Friday 30 July 2010

A Twitter spam test, not an Apple iPhone 4 post ... #FF @richi

Richi Jennings's picture   The Long View (Computerworld)

If you're anything like me, you're heartily sick of Twitter spammers. It's Friday, so might I crave your indulgence for a little experiment here in The Long View? (I promise: there's nothing here about the Apple iPhone 4.) The microblogging service seems to be plagued with thousands of bots, mindlessly tweeting gibberish. Any search for a popular term -- such as, ohhh I don't know, Apple iPhone 4 -- seems to throw up a huge, steaming pile of automated tweets from an army of fake Twitter users. But what's really going on here?

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Tuesday 27 July 2010

Review: encrypted hard drive, unlocked by fingerprint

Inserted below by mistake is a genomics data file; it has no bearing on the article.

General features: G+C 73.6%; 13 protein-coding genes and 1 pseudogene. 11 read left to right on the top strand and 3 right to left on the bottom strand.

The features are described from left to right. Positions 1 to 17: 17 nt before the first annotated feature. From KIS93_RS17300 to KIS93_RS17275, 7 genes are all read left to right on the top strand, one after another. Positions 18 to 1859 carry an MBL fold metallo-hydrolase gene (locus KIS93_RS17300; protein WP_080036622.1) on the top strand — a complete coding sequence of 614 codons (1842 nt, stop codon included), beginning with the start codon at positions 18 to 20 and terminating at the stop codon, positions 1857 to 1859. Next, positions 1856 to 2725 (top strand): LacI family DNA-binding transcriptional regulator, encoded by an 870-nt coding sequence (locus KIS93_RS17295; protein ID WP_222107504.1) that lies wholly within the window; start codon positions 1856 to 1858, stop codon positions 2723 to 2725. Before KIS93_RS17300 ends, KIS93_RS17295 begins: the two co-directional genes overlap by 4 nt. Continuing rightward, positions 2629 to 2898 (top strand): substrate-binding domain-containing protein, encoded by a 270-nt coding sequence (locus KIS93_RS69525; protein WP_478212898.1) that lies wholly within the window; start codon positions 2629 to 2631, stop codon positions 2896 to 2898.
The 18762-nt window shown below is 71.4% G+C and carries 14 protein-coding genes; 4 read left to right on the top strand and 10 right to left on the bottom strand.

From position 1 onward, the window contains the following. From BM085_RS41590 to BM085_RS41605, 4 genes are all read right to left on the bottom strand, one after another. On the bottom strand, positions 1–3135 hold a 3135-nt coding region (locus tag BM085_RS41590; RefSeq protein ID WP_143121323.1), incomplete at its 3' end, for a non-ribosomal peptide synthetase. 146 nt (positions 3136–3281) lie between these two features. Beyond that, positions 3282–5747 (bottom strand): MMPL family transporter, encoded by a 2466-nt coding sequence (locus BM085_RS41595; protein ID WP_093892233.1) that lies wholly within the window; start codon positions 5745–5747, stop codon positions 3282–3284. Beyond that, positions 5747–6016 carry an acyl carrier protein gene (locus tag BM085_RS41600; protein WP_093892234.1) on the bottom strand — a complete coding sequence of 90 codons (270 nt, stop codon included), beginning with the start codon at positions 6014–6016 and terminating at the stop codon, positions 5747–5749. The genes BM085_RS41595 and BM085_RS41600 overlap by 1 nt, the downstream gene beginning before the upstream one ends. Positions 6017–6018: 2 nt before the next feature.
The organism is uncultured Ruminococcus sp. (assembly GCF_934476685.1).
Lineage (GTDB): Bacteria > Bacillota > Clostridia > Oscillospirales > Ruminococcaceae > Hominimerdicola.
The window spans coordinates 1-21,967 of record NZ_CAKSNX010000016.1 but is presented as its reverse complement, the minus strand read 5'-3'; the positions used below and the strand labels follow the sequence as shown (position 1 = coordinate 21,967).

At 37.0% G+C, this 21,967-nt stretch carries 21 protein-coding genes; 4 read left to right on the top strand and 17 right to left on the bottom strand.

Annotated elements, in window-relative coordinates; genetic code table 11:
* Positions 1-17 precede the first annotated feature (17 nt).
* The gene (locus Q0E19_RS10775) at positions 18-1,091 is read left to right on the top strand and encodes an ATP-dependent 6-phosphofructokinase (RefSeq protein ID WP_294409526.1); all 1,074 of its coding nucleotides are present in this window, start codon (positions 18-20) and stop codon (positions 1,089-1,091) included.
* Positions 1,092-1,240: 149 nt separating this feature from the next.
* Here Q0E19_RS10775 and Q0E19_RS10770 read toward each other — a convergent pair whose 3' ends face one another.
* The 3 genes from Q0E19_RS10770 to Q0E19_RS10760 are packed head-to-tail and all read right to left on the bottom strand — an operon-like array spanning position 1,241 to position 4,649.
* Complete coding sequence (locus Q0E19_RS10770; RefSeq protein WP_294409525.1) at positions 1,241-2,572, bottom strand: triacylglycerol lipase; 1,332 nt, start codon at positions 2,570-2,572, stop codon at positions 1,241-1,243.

Richi Jennings's picture   The Long View (Computerworld)

I don't know about you, but I'm fed up of reading news about how yet another company has carelessly lost yet another batch of private customer data. Sadly, the story is all too familiar: Typically, an employee takes a copy of the data away on some sort of portable storage, which inexplicably goes missing.

I mean, how hard can it be to make sure that the data are encrypted? Actually, pretty hard, as it turns out -- at least for 'regular' users.

Software-based whole drive encryption can be a pain to use, if Joe the marketing guy just want to take his stuff home to work on. Odds are that the version of Windows he has at home doesn't include BitLocker, Microsoft's native Windows disk encryption scheme -- if he uses Mac OS at home, fuggetaboudit. And add-on software such as TrueCrypt are just that -- add-ons, which can be too much of a roadblock for 'average' users.

Enter: automatic, hardware encryption, where the cryptography magic and its user authentication are contained within the storage device itself. Apricorn, Inc., based near San Diego, sent me one of its latest biometric devices for review -- the Aegis Bio (in this case, the new 640 GB version).

Let's see how it performed...

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